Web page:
Buying on the dips will more likely than not be the best way forward.
The US dollar rallied ever so slightly during thin trading on Monday, as it was Independence Day in the United States. The more exotic currency pairs like the US dollar/Indian rupee would of course be very quiet. That being said, the candlestick for the day looked just like the ones before it, like perhaps the Bank of India is fighting the depreciation of its own currency. That’s probably true to a point, although the DOI has a long history of eventually letting the market go its own way, and seemingly find itself more concerned with the rate of change than anything else.
You can see that until a couple of days ago, the US dollar was shooting straight up against the rupee, reaching the ₹79 level. It appears this is an area that the BOI may defend, but eventually they will let the market go higher. The candlesticks over the last couple of days suggest that we could see a bit of a pullback, but quite frankly, in a massive uptrend like this it makes sense that we would see that happen. After all, some people are going to need to take profit after a huge move higher, and yet others will be cautious about paying for this pair all the way up in this area.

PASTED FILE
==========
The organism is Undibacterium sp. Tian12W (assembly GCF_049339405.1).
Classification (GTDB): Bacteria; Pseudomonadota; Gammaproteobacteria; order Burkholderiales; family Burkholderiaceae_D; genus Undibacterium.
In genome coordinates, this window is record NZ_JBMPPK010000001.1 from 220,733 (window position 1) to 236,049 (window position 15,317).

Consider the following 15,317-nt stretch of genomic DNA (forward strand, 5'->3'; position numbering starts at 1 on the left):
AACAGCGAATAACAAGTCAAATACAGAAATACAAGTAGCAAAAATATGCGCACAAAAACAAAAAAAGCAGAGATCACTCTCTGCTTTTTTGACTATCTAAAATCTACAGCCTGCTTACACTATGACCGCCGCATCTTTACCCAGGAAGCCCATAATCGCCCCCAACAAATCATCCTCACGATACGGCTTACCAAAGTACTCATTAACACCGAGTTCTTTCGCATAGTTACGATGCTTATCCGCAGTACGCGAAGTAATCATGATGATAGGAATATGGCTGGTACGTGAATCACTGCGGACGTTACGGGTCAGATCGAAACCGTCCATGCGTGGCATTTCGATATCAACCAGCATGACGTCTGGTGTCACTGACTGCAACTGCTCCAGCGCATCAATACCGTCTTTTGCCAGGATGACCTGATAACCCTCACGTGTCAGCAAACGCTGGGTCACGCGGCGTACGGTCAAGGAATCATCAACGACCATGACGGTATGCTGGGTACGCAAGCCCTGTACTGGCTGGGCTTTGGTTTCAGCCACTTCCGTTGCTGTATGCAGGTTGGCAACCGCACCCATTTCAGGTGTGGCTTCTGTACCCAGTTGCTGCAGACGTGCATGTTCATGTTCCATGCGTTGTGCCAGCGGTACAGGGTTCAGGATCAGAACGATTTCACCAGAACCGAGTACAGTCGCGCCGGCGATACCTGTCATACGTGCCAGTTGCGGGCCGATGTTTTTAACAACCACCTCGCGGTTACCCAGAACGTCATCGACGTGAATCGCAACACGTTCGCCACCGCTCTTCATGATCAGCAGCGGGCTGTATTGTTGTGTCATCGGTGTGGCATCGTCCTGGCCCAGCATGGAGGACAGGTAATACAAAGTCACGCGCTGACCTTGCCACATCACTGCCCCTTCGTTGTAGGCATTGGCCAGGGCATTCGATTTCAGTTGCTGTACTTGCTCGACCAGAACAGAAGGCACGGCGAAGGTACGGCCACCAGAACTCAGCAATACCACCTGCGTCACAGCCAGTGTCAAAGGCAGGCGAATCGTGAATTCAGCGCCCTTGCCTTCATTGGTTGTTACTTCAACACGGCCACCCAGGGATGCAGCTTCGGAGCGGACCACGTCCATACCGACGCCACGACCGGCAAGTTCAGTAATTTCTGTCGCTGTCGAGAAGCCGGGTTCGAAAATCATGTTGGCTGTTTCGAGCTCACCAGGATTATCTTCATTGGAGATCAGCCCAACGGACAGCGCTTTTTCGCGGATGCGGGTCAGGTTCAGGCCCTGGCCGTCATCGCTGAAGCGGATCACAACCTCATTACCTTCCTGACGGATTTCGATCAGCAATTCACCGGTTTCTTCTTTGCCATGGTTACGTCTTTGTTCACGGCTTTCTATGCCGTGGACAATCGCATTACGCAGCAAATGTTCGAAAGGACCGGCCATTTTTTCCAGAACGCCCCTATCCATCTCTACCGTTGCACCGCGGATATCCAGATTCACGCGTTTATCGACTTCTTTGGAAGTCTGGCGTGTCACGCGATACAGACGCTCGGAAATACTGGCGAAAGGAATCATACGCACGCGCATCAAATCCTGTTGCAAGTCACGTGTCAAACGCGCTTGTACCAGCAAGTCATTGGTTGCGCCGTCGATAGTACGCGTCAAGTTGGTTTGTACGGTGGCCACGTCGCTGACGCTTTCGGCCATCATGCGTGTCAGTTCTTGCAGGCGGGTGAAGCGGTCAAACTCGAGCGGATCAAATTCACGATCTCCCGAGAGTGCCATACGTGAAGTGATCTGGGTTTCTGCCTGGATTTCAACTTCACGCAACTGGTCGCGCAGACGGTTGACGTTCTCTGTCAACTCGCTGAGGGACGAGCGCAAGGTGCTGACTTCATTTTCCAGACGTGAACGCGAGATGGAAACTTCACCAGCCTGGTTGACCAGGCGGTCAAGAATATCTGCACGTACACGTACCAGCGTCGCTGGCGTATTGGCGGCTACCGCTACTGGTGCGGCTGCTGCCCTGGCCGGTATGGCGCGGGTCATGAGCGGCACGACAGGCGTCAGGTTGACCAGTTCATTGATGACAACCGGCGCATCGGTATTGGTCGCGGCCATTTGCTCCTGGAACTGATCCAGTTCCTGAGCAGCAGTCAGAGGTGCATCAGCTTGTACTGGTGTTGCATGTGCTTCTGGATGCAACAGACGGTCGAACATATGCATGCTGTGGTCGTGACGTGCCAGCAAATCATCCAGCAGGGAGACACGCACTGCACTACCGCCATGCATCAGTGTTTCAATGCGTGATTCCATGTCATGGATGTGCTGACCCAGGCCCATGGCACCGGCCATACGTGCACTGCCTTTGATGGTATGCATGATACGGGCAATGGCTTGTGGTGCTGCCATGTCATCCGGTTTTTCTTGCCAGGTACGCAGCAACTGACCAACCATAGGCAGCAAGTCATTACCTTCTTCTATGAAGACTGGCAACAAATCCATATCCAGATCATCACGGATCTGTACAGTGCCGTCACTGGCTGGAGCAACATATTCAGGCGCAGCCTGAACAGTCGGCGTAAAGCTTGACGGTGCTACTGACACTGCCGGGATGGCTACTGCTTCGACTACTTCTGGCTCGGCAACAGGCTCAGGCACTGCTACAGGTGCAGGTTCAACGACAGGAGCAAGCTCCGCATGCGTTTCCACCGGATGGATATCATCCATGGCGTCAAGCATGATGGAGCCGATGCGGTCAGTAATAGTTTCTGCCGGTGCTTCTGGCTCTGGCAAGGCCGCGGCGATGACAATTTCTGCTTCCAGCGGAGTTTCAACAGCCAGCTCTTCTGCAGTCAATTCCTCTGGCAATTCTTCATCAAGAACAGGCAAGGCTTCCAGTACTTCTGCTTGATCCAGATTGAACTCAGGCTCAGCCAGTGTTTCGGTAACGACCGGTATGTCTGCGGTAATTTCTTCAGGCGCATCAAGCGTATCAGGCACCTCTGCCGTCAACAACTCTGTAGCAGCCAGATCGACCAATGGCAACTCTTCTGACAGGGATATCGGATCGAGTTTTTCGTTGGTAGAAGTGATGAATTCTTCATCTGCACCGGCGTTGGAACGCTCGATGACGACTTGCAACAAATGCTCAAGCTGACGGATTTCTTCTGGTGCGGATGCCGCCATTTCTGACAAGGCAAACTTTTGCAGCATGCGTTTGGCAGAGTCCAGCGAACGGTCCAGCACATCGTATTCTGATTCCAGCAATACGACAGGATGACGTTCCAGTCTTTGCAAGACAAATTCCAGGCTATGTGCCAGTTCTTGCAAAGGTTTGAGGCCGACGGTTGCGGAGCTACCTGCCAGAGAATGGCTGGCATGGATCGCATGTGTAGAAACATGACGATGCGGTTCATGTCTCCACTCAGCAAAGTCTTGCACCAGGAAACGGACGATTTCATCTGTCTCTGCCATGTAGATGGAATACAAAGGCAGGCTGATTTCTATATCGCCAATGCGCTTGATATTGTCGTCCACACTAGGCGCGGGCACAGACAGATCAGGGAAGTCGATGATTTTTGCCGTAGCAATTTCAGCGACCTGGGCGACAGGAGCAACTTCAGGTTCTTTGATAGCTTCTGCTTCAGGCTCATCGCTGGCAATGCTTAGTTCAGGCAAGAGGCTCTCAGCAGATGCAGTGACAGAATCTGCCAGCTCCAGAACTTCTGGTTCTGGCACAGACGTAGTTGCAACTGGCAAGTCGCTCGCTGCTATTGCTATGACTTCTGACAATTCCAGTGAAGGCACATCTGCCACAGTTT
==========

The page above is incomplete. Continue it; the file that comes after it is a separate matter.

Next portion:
The 50-day EMA sits just below the 78 level, and is rising quite steadily. Because of this, I do think that the downside is going to be somewhat limited, unless the Federal Reserve does something to shock the markets. As things stand right now, the Federal Reserve is by far the most hawkish major central bank in the world. In fact, it could cause the US dollar to be a bit of a wrecking ball against almost everything else, especially emerging market currencies such as this one.
Another thing to consider is that if we do end up entering a global recession, economies like India will bear the brunt of this, as we continue to see a lack of international trade. Beyond that, some countries such as India will have to worry about wheat over the next several months, not exactly a positive sign for the economy going forward. That being said, it should be noted that the Russians have allowed grain to be exported from Ukraine recently. Buying on the dips will more likely than not be the best way forward.